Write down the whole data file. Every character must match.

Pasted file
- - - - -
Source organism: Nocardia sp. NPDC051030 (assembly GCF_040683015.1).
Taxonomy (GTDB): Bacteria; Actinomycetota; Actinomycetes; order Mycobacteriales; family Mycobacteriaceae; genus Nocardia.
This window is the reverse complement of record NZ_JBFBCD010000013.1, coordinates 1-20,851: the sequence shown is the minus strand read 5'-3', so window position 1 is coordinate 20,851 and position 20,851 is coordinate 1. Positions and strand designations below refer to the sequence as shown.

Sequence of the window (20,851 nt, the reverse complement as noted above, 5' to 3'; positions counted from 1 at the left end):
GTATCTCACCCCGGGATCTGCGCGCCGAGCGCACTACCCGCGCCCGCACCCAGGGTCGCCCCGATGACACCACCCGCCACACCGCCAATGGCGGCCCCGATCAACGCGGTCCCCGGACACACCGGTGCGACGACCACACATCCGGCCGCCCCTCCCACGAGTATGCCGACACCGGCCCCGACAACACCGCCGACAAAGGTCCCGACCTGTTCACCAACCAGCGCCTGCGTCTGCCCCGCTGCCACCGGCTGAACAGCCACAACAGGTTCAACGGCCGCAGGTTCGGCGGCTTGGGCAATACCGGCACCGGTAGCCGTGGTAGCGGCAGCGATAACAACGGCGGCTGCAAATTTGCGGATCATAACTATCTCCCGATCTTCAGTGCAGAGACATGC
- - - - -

Source organism: Nocardia sp. NPDC051030 (assembly GCF_040683015.1).
Taxonomy (GTDB): Bacteria; Actinomycetota; Actinomycetes; order Mycobacteriales; family Mycobacteriaceae; genus Nocardia.
This window is the reverse complement of record NZ_JBFBCD010000013.1, coordinates 1-20,851: the sequence shown is the minus strand read 5'-3', so window position 1 is coordinate 20,851 and position 20,851 is coordinate 1. Positions and strand designations below refer to the sequence as shown.

Sequence of the window (20,851 nt, the reverse complement as noted above, 5' to 3'; positions counted from 1 at the left end):
GTATCTCACCCCGGGATCTGCGCGCCGAGCGCACTACCCGCGCCCGCACCCAGGGTCGCCCCGATGACACCACCCGCCACACCGCCAATGGCGGCCCCGATCAACGCGGTCCCCGGACACACCGGTGCGACGACCACACATCCGGCCGCCCCTCCCACGAGTATGCCGACACCGGCCCCGACAACACCGCCGACAAAGGTCCCGACCTGTTCACCAACCAGCGCCTGCGTCTGCCCCGCTGCCACCGGCTGAACAGCCACAACAGGTTCAACGGCCGCAGGTTCGGCGGCTTGGGCAATACCGGCACCGGTAGCCGTGGTAGCGGCAGCGATAACAACGGCGGCTGCAAATTTGCGGATCATAACTATCTCCCGATCTTCAGTGCAGAGACATGC